This rather lovely film was directed by the agency friend and collaborator Timo Arnall and launched at the Cognitive Cities Conference. Timo worked with us on our Light Painting and Media Surfaces films and helped to develop the light painting technique with BERG, so we're really pleased to see the results of his latest explorations. He has now turned his attentions to how the light painting technique can be used to manifest 'unseen' networks in the city.
Working as part of the YOUrban team at the Oslo School of Architecture and Design, Timo's new film reveals the invisible terrain of WiFi networks in urban spaces by light painting signal strength in long-exposure photographs. Having been wowed by the film at Cognitive Cities, we followed up with Einar Sneve Martinussen from YOUrban to find out a bit more about the background to the project.
DL: Can you please explain a little about the background to the project and how the idea for WiFi light painting came about?
ESM: Over the last few years we have been working with designing and developing techniques for revealing invisible technological phenomena. Previously we have worked with the material qualities of RFID as a part of the design research project Touch (based in Oslo) and together with BERG. We visualised the readable volumes of RFID tags and readers and created the film 'Immaterials: Ghost in the field'.
We then moved up a scale and into urban contexts; we started researching the phenomena of networked cities and urban computing in a project called YOUrban. Cities are filled with intangible and immaterial phenomena that are starting to influence how we understand and use our surroundings [such as invisible WiFi networks]. We wanted to use tools and methods from interaction design to reveal and discuss this electromagnetic terrain of networks, and illustrate how it is becoming a part of urban life.
DL: Did you work with any collaborators on the project?
ESM: Immaterials: Light painting WiFi comes out of our previous collaborations with BERG, and explorations of what BERG's Matt Jones has summarised as 'immaterials'. We have wanted to lightpaint WiFi ever since 2009 when we worked with Jack Schulze [also at BERG] on the RFID project. Jack has been important in developing the ideas behind the WiFi visualisations, but because of the scale and time involved in these light paintings we have actually created them in-house in Oslo.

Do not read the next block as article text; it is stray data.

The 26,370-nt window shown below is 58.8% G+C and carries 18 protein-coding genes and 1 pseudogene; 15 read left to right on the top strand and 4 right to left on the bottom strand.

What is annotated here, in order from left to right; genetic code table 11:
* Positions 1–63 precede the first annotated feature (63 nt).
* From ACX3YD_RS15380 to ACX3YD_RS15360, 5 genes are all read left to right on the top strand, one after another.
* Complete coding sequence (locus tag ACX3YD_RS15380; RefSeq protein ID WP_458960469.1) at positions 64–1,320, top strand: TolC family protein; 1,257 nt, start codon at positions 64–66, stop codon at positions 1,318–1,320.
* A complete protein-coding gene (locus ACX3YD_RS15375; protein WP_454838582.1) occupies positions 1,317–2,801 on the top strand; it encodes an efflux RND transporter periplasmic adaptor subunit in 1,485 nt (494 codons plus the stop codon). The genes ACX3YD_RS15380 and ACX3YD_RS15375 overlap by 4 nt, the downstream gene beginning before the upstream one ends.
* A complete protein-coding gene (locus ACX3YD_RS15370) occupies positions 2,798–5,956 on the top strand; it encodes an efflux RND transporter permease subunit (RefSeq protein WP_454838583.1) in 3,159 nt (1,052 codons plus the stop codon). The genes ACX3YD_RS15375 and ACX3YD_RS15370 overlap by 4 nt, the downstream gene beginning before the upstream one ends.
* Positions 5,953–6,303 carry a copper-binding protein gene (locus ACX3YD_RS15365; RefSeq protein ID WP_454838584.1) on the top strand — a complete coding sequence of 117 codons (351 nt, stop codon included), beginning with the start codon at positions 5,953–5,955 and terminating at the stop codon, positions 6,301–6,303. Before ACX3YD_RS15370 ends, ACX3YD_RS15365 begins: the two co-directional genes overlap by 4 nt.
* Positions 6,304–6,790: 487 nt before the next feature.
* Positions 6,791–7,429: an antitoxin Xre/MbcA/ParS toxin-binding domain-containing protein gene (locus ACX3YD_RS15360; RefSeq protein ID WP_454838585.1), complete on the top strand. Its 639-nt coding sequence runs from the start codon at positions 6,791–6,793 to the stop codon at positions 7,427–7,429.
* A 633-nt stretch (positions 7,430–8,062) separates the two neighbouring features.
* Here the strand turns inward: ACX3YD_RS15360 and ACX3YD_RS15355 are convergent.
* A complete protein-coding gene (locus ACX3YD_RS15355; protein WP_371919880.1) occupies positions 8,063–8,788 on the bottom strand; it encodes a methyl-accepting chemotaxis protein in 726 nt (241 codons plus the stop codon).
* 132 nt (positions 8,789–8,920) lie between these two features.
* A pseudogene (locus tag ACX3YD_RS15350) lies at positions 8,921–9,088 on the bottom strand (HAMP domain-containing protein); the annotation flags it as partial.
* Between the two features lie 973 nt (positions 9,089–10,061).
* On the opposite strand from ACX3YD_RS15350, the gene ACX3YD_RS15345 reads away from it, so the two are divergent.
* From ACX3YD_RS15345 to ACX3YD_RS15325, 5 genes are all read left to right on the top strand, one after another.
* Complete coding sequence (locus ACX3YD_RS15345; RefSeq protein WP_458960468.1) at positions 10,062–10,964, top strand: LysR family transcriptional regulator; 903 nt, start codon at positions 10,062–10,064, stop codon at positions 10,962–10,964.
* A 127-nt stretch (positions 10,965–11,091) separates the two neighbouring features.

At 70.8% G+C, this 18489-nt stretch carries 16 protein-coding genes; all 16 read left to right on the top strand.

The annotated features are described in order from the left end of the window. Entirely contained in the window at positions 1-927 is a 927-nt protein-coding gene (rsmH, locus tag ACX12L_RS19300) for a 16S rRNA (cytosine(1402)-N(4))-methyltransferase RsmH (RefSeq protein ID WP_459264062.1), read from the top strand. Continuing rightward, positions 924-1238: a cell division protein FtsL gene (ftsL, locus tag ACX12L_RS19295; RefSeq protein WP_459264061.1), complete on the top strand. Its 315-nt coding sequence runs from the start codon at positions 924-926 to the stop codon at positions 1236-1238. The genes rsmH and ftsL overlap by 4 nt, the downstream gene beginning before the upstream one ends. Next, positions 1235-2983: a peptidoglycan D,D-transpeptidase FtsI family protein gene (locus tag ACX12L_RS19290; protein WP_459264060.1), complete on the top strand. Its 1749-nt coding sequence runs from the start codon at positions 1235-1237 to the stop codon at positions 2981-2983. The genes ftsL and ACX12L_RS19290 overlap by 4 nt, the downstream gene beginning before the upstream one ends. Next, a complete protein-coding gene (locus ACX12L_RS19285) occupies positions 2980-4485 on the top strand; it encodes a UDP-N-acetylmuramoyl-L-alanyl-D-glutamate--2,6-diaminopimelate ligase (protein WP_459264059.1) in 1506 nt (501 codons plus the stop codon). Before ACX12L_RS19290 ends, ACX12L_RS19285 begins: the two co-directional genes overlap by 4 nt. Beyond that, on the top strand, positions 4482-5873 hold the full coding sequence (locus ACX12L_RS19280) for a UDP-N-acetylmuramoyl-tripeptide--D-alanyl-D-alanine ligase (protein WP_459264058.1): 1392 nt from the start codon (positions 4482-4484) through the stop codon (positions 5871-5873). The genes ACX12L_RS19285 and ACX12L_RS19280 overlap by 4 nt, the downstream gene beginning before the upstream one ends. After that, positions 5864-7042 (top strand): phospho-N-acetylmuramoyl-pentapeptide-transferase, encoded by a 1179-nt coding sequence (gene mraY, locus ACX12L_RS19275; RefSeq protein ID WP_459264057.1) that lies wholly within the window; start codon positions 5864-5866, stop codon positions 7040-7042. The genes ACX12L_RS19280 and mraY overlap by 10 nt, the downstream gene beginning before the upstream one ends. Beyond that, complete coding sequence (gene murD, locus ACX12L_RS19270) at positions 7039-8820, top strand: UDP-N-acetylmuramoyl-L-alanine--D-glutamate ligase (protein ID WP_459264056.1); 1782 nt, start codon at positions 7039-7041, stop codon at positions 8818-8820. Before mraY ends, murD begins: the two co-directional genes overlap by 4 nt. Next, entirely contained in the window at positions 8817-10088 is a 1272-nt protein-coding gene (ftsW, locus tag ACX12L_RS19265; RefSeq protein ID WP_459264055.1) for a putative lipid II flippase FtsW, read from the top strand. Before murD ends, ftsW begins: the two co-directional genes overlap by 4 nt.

Our team consists of Timo Arnall, Jørn Knutsen and myself, and we did all the building, programming and photography ourselves.
DL: What were the specific challenges you had to overcome (apart from the freezing Oslo winter)?
ESM: The most challenging aspect of the project was to design an instrument that not only visualises WiFi, but works well for light painting. We wanted to gather signal strength information as fast as possible because of the limited exposure times. Ordinary WiFi systems are made for connecting to a network and using it for communication, and only scans for new networks when the connection is lost. To get up the speed of scan-cycles, we were not interested in communication, and instead forced the WiFi module to continuously scan for networks without attempting to connect.
DL: What do you think are the political/social or even commercial possibilities are for this technology? For instance, is this a tool that could be visually used by architects/networks to optimise wireless connection across entire buildings or streets?
ESM: In a political, social and cultural context, the WiFi visualisations can be seen as an attempt at communicating about the networked city to a broad audience. There are great possibilities in, and perhaps a need for illustrating the widespread introduction of networked technologies into cities in a visual language that focuses on the material, spatial and contextual aspects of these technologies.
In a commercial context, I think there is a potential for providing products and applications that allow ordinary people to explore and visualise immaterial technological phenomena in and around their own homes and neighbourhoods.
DL: Can you please tell us a bit about how you achieved the photographic effects?
ESM: Timo Arnall was in charge of photography and is responsible for capturing all the weird photons in our projects. In this project we wanted to create a body of high quality urban landscape photography that would allow people to immerse themselves in the visualisations and the surrounding environment, so Timo spent a great deal of time with different cameras, lenses, ND filters and different exposure times.
DL: Usually we expect the WiFi signal to be stronger near the WiFi access point and weaker if you walk further away from it. From your images instead it looks very irregular, and it's not really matching our expectations. Can you explain a bit about why you think this is?
ESM: When WiFi is spread into the environment it is shaped by architecture, building materials and the urban landscape. Sometimes, using our visualisation, domestic networks from the top floors of buildings flow through several windows then end up as irregular patters at street level. But — more importantly — WiFi zones are not bubbles. They don't have clear edges, but rather a fuzzy belt of random crackle along their perimeters. In short, WiFi networks can be as messy and varied as everything else we encounter in the city.
Einar has also written extensively about the build of and philosophy behind the project. With thanks to Riccardo and Chris at the agency. Vimeo and Flickr content courtesy of YOUrban.